“The Chancellor thanks President Trump for his invitation to the G7 summit in Washington at the end of June,” Merkel’s spokesperson said in a statement. 

“As of today, given the overall pandemic situation, she cannot confirm her personal participation, that is, a trip to Washington,” the spokesperson added.

Meanwhile, Germany’s Health Minister, Jens Spahn, expressed his “disappointment” over the United States’ withdrawal from the World Health Organization, saying that the decision taken by the Trump administration was a “setback” for international health policy.

Some context: Canadian Prime Minister Justin Trudeau said on Wednesday he could not yet commit to attending the proposed G7 meeting in person because of concerns over transmission of the virus and Canada’s quarantine rules.

French President Emmanuel Macron spoke with Trump on Thursday. The two leaders “agreed on the importance of convening the G7 in person in the near future,” according to a White House readout of the call. But the White House did not say whether Macron had committed to attending in person.

US coronavirus death toll tops 102,000

At least 102,836 people have died in the US from coronavirus, according to Johns Hopkins University, with at least 1,747,087 cases recorded across the country.

On Saturday, Johns Hopkins reported 1,068 new cases and 27 reported deaths. 

The totals include cases from all 50 states, the District of Columbia and other US territories, as well as repatriated cases. 

The US has the highest number of deaths and cases globally.

CNN is tracking Covid-19’s spread across the nation here.

The world's new Covid-19 epicenter could be the worst yet

A cemetery worker wearing protective clothing prepares to bury a victim of Covid-19 at the Sao Franciso Xavier cemetery in Rio de Janeiro, Brazil, on May 29.

For months, Latin America watched the rest of the world suffer as the coronavirus spread. It is a spectator no longer.

“This is the new epicenter,” said Dr. Marcos Espinal, director of communicable diseases at the Pan American Health Organization.

Months after emerging from a relatively obscure Chinese province, the eye of this viral storm has firmly landed in Latin America.

There are roughly 920,000 confirmed coronavirus cases and nearly 50,000 deaths across the region’s 33 countries, but those numbers are fast on the rise.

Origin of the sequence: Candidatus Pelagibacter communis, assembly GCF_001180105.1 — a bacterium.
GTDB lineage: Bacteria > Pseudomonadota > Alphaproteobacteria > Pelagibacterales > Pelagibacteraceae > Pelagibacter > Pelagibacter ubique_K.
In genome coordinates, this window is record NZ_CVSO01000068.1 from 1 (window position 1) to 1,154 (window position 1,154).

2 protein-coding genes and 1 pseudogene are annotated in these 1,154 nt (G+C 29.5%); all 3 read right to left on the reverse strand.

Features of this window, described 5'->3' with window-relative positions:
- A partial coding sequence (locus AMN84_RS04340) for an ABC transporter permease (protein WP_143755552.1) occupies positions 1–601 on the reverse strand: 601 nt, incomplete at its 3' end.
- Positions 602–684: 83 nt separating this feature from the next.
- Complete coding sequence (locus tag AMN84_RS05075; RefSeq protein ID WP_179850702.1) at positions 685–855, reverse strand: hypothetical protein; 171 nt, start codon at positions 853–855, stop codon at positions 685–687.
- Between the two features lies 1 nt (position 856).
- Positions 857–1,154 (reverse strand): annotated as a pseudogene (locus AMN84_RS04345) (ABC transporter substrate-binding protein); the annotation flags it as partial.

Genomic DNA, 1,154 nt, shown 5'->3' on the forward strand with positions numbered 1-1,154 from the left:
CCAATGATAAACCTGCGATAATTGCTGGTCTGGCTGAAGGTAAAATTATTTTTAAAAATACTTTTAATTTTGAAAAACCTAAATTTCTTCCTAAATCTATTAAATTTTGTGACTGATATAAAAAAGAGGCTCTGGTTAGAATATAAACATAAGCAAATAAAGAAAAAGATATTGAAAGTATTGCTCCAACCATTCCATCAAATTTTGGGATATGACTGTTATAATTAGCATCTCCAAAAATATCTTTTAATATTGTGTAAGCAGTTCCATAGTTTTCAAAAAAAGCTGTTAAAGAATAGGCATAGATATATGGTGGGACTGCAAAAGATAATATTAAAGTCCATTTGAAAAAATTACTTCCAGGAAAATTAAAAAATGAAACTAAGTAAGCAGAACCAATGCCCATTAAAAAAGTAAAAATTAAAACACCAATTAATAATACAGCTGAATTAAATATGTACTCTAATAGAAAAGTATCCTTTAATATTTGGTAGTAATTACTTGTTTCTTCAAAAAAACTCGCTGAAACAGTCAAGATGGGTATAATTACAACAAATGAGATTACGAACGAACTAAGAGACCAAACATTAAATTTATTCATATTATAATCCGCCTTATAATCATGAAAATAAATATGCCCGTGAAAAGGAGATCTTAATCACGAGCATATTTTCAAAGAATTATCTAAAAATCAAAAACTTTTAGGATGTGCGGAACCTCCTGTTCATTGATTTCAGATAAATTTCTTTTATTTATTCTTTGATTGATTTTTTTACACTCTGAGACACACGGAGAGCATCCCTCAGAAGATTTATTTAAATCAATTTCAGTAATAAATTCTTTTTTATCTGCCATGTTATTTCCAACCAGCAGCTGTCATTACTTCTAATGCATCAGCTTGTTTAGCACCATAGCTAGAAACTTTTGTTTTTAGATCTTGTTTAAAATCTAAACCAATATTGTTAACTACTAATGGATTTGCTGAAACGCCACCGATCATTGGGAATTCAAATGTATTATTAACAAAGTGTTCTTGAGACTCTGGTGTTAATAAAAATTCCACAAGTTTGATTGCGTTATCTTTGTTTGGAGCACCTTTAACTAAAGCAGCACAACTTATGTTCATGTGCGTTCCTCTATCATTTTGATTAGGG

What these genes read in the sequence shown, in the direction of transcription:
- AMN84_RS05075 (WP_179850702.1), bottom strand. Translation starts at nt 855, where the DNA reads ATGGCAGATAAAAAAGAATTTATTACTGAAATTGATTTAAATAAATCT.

As new deaths and cases fall in the United States, Europe and Asia, Latin America now stands as the world’s sole region where the outbreak is unequivocally reaching new heights.

“In many ways this is no surprise,” said Dr. Ana Diez Roux, dean of Drexel University’s School of Public Health. “It was predictable that this was going to happen.”

Read the full story here.

Japan's coronavirus cases rise for fourth day in a row since country lifted state of emergency

A woman crosses a street in Tokyo's Shinbashi area on May 29.

Japan’s Health Ministry announced 75 new coronavirus cases and 12 deaths for Friday – the fourth consecutive day that the country has seen a rise in coronavirus cases since fully lifting its state of emergency. 

This brings the number of total Covid-19 cases in Japan to 17,516 (16,804 on land and 712 from the Diamond Princess cruise ship), and its death toll stands at 899 (886 on land and 13 on the ship).

The southern city of Kitakyushu reported 26 new infections on Friday, where clusters of infection were traced to elderly care homes and hospitals. The city has reported 69 new cases in the past week. 

In Tokyo, 22 new infections and three deaths were reported on Friday, marking a clear upward trend. 

Prime Minister Shinzo Abe lifted the state of emergency for all of Japan on Monday. Much of the country had already eased restrictions except for Tokyo and four other prefectures. 

US military personnel test positive for Covid-19 in South Korea 

Two newly assigned US Forces Korea (USFK) service members tested positive for Covid-19 upon their arrival in South Korea from the United States on a US government-chartered flight, USFK said in a statement.